TORONTO - Right-wing rookie Randy Hillier added his name to the ballot for leader of the Ontario Progressive Conservatives on Monday, joining his more moderate caucus colleague Frank Klees in taking a run at the party's top job.

Casting himself as the "libertarian with a strong moral conscience," Hillier said he is the right leader to steer the party and the province back to true conservatism, including smaller government, fewer regulations and a more participatory democracy.

"We have become a nanny state of dependence," said Hillier, who was first elected in 2007 in the rural eastern Ontario riding of Lanark-Frontenac-Lennox and Addington.

"We are no longer responsible for our actions, when we allow ourselves to blame others for them."

In launching his campaign, Hillier vowed to bring Senate elections to Ontario and ban compulsory memberships in unions and other professional associations.

He also promised to abolish the Ontario Human Rights Commission -- established in 1961 by a Progressive Conservative government -- and have human rights cases heard in "real" courts.

The three principles that will anchor his campaign -- freedom, justice and democracy -- will appeal to both rural and vote-rich urban areas, he said.

"I believe that talking about these essential ingredients -- freedom, justice and democracy -- are not exclusive to rural Ontario," said Hillier, 51, who was joined by his wife Jane, 49, and two of their four children.

"I believe everyone in this province thirsts for those essential ingredients."

Largely considered to be the most right-wing member of the Tory caucus, the former electrician and federal government employee is no stranger to controversy.

Hillier is perhaps best known as the former president of the Lanark Landowners Association, which once sent a picture of a dead deer to Liberal cabinet minister Leona Dombrowsky with her name written on the photo.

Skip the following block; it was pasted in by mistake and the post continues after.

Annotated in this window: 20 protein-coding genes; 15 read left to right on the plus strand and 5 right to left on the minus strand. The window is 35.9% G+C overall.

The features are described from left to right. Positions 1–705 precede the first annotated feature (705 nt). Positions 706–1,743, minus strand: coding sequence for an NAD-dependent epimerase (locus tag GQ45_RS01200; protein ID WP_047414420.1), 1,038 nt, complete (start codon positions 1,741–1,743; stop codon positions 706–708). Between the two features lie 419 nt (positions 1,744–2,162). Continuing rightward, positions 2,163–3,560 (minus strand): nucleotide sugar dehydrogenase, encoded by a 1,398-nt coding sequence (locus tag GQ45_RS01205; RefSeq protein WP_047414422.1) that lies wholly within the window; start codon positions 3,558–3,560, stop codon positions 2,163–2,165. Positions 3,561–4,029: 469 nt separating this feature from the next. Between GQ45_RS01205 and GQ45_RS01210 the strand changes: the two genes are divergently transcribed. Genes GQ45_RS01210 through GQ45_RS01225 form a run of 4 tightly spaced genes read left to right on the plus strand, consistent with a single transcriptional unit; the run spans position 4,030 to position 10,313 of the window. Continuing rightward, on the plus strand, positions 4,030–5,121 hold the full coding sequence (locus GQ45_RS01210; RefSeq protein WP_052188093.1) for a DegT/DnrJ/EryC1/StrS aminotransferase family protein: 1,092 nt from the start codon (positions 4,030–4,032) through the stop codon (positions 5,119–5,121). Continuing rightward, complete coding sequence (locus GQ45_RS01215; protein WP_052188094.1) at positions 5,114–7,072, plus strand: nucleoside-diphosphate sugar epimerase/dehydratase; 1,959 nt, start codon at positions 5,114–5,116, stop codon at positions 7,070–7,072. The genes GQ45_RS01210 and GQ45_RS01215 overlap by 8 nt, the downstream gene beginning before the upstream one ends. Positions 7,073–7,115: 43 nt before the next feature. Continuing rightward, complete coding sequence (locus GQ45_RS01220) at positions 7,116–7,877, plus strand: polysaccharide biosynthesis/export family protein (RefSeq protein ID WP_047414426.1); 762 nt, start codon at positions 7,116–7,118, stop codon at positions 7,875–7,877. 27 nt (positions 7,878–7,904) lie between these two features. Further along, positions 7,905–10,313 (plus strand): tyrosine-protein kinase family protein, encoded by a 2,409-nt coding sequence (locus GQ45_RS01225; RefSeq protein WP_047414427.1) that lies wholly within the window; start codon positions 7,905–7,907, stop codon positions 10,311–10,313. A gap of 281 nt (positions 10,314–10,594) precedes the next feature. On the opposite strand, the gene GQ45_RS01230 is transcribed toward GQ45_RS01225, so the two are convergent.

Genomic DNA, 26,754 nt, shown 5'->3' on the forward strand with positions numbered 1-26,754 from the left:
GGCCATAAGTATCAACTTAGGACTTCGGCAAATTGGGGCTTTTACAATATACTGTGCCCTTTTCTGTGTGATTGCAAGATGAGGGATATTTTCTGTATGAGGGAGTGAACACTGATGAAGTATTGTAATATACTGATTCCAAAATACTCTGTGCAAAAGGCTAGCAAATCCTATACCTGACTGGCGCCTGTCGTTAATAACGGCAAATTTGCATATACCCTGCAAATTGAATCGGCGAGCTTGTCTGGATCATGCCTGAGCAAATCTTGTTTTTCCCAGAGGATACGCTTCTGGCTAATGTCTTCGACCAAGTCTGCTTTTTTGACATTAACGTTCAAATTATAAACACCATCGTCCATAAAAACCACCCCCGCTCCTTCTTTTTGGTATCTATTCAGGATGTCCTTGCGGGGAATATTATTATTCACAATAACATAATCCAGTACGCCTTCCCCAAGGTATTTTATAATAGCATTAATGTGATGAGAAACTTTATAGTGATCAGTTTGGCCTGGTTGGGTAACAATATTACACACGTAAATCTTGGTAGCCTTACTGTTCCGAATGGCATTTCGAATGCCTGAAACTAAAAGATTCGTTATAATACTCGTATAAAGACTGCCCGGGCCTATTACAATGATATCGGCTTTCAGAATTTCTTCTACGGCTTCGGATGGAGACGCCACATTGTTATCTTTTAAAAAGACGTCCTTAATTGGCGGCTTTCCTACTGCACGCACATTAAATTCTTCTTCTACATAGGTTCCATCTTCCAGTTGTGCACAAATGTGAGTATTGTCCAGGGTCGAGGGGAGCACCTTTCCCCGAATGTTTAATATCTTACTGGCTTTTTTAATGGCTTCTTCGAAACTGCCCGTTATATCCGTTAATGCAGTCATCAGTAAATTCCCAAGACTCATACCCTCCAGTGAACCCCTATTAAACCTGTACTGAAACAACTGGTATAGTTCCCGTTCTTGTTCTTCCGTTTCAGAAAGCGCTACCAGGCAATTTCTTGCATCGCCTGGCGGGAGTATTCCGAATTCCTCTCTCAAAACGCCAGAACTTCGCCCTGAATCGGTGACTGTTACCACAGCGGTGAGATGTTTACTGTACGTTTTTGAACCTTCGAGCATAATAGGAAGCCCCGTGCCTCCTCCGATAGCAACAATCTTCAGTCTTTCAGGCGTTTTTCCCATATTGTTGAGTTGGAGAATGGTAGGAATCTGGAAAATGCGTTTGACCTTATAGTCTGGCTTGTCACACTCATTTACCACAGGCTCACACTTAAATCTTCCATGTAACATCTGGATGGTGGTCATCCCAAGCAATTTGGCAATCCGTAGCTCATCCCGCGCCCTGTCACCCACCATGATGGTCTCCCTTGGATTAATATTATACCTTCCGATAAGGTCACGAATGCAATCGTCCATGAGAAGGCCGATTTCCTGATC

In the lead-up to the 2007 provincial election, Hillier threatened to run his own slate of Independent candidates in some rural ridings if former leader John Tory blocked his nomination as a Conservative.

Even in launching his leadership bid Monday, Hillier was bending the rules.

He made the announcement from the legislature's media studio, even though its guidelines forbid presentations that contain party leadership campaign material.

Hillier dismissed suggestions that his reputation for headline-grabbing publicity stunts as a rural activist has branded him a political extremist with mainstream voters.

"Does anybody here feel fearful of being here with this extremist up here, with my family?" he asked reporters.

"I learned a long time ago that I don't believe everything I read in the papers or hear in the press. And I certainly don't believe everything I hear from a politician."

But for all the controversy that has surrounded Hillier over the years, he's barely made "a peep" since he joined the Opposition benches, said deputy premier George Smitherman.

"Since that election, he's barely made a mark or had a presence around here," he said.

"I think he's asked one, maybe two questions, and those were about Tibet. He's elected by the people in his riding -- you have to have respect for that -- but mostly he's been a no-show."

Klees, who announced his leadership campaign over the weekend, said he disagrees with Hillier's promise to get rid of the human rights commission.

The party needs to return to its glory days when it ruled Ontario for 42 years, back when the hallmarks of the party were fiscal conservatism and social responsibility, he said.

But it also needs a strong leader who can take on the role quickly ahead of the next provincial election in 2011, he added.

"What is different is my experience," said Klees, a former businessman who has sat in the legislature for 14 years.

"I think this is not just about winning the leadership of the party, it's about being ready to step into the responsibilities of premiership."

Klees, who represents the riding of Newmarket-Aurora north of Toronto, came in third in the 2004 leadership race that Tory won.

Tim Hudak and Christine Elliott are also expected to be on the ballot to replace Tory as party leader at a June 27 convention in Markham, Ont.

Federal Public Safety Minister Peter Van Loan, who was rumoured to be testing the waters, has all but ruled out a bid.

"As I've said many times, I'm very focused on my job as public safety minister," he said Monday.

Tory decided to step down as leader after losing a byelection to his Liberal opponent Rick Johnson in the riding of Haliburton-Kawartha Lakes-Brock on March 5.